Salted with Sharks

Special Meeting to Discuss Village Deficit, Possible Asset Sales

In Breaking, Community Alert, Gov't Watch, Infrastructure and Planning, Open Season, Politics, Uncategorized on October 9, 2013 at 3:54 pm

By Emily Votruba

UPDATED 10/10/13

Look around you, in our green (and now red and orange and golden) Village. What do you see? Trees, bluffs, one of the most beautiful beaches in the world, parkland, and a few small but important business concerns. If you’re a longtime resident, you can’t look anywhere in the Village without also seeing the varied, important history here. The lumber years, the Ann Arbor Railroad and car ferries, the packing plant and other industry that used to provide employment and economic vitality that is now, let’s face it, mostly gone, mostly without a trace.

What we have left to offer and celebrate, as in most parts of this region, is clean air and water, fishing, hiking, water play, and other recreation on unspoiled tracts of land and water, home to about 372 people and countless birds, animals, insects, fish, and rare and common plantlife. For many years, the Village’s leadership has looked to these assets as our key to financial solvency.

This view continues, but may take on a different cast in the next few days. First with the sale of the old Ann Arbor property to Elberta Land Holding Company and the creation of the Waterfront Park, then with the recent acquisition of Elberta Dunes South, the Village has thought that attracting visitors and new residents and developers to the area could create an economic turnaround. That hasn’t panned out so far, and revenues have continued to decline. Meanwhile, costs have mounted because of lawsuits, rising insurance premiums, fuel costs, and other factors.

The Village Council will convene a special meeting tomorrow October 10 to discuss plans to reduce the Village’s deficit. Roxanne Nicholas of the State Treasury department met with president Reggie Manville, treasurer Laura Manville, and clerk Sharyn Bower to discuss preliminary deficit reducing measures during the first week of October week of September 23 and according to Reggie Manville, the state will return to the October 17 council meeting to see what they’ve come up with. Both the meeting tomorrow and the meeting on the 17th could spell big changes for the Village.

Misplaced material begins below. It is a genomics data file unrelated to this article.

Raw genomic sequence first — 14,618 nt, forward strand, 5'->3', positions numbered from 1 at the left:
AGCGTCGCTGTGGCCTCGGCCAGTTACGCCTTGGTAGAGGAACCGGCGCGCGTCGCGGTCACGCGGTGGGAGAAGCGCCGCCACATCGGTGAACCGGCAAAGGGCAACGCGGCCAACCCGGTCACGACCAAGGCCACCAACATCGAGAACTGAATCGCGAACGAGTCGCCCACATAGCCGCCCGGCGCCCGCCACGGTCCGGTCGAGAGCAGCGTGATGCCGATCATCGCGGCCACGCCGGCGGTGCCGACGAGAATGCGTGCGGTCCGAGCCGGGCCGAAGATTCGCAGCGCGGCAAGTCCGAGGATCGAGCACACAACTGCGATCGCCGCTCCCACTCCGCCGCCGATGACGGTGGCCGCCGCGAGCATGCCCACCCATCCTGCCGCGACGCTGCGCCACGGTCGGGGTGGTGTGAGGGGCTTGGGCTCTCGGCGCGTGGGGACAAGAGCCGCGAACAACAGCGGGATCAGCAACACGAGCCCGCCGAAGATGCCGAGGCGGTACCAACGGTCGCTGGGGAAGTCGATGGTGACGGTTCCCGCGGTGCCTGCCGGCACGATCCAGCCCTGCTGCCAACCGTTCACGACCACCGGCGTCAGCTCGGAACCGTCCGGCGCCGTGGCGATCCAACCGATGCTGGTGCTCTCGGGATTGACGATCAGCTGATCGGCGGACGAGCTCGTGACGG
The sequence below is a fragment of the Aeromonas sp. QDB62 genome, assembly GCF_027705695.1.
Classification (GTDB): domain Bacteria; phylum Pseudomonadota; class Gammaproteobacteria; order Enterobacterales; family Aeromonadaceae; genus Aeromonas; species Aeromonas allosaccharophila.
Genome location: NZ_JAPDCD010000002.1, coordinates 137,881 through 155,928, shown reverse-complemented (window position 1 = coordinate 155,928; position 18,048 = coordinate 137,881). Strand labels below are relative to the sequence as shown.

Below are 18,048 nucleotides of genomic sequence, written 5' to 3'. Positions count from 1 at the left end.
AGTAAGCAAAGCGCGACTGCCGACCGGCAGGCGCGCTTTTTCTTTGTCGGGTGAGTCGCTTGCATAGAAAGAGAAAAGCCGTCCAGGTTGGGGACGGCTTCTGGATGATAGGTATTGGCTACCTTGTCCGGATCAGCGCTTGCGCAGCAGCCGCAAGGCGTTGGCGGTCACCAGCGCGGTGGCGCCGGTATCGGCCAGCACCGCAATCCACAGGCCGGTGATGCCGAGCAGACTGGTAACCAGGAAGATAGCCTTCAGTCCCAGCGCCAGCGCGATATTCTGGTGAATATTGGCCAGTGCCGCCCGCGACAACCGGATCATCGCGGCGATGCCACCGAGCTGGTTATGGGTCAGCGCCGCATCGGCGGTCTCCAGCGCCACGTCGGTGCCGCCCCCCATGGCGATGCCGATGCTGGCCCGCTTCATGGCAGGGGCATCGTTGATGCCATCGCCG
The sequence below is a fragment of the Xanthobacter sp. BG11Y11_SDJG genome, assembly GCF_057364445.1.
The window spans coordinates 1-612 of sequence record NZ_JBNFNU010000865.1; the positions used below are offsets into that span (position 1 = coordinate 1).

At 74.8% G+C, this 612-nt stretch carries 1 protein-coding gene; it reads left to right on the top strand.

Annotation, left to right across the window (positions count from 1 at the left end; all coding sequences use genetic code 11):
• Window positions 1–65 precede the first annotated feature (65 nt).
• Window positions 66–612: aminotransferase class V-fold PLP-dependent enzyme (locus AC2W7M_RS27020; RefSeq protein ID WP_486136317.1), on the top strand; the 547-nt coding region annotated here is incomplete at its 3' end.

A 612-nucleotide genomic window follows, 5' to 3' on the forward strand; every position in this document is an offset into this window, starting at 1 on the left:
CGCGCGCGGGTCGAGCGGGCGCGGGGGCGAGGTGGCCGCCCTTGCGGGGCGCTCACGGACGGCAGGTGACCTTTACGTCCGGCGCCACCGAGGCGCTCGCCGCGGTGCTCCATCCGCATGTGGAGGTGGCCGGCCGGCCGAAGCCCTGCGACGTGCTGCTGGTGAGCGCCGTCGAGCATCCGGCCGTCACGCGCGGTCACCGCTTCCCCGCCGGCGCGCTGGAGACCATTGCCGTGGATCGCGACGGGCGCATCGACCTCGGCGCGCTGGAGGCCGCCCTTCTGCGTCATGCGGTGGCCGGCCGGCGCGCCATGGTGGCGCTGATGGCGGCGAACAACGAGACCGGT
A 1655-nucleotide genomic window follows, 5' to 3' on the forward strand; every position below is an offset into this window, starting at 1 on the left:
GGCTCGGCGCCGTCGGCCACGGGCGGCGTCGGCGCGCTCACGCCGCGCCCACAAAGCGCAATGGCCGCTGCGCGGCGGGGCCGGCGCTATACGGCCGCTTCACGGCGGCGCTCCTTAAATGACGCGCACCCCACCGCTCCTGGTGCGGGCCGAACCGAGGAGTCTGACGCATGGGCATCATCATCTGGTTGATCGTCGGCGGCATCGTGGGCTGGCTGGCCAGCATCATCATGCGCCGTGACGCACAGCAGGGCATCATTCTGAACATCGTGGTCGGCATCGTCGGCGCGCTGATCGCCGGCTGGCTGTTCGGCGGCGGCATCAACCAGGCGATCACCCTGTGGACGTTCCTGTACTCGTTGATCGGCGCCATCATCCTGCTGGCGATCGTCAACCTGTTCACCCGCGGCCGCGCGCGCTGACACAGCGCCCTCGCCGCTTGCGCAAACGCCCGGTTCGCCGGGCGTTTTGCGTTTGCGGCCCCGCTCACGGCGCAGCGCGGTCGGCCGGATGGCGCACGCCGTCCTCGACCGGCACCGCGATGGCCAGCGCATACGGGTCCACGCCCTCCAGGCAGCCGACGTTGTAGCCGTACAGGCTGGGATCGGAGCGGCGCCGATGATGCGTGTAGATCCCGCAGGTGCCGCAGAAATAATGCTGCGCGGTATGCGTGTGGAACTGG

Yesterday Laura Manville forwarded an email to me that she’d received from Ms. Nicholas. In the email Nicholas thanks Laura for working on some “statutory compliance questions” and writes: “In anticipation of the Village working on many difficult decisions in eliminating the General Fund deficit, thank you for working to compile an accurate and up-to-date capital asset listing for the Village.  Since there was not a complete listing, that may mean figuring out the current value of the assets and property that the Village owns.  In addition, I appreciate that the Village has taken the recommendation of Mr. Workman and myself and started a conversation with the Frankfort DPW to find out what kind of options there are in terms of the possible sharing of DPW services.”

As the Alert reported earlier, consolidating our DPW with Frankfort’s is on the table as an option for cost-cutting. Also, apparently, Laura Manville is compiling a list of the Village’s property that might be sold to raise revenue. What properties will be considered for sale? I hope we will find out tomorrow and have a chance to express our opinion before final decisions are made.

What’s clear to me is that a lack of vigilance on the part of the public and lack of strong leadership from our elected officials for at least a decade has led us to what may be a fell-swoop of difficult choices, including the sale of Village property to private interests. And yes, Virginia, that may include the Village’s beach access. It happened in Benton Harbor when they were assigned an emergency manager.

[Update: According to the plat map of Thelma’s Cradle (see below with detail), Nels and Polla Bye dedicated “the streets and alleys, and all land lying between the plat, and the water of Lake Michigan as shown on said plat,…to the use of the public.” How much of the platted land around these access roads and the stretch of beach (dedicated to the public) does the Village itself currently own and have the right to sell?]

It may be too late to work together to find community-oriented solutions to our financial problems. But it can’t hurt to try.

Please come to the meeting at the Village Community Building tomorrow at 7 pm, and if you can’t make that meeting, come to the regular Village Council Meeting on October 17, same time, same location. Ψ

Leave a Reply

Fill in your details below or click an icon to log in: Logo

You are commenting using your account. Log Out /  Change )

Google photo

You are commenting using your Google account. Log Out /  Change )

Twitter picture

You are commenting using your Twitter account. Log Out /  Change )

Facebook photo

You are commenting using your Facebook account. Log Out /  Change )

Connecting to %s

%d bloggers like this: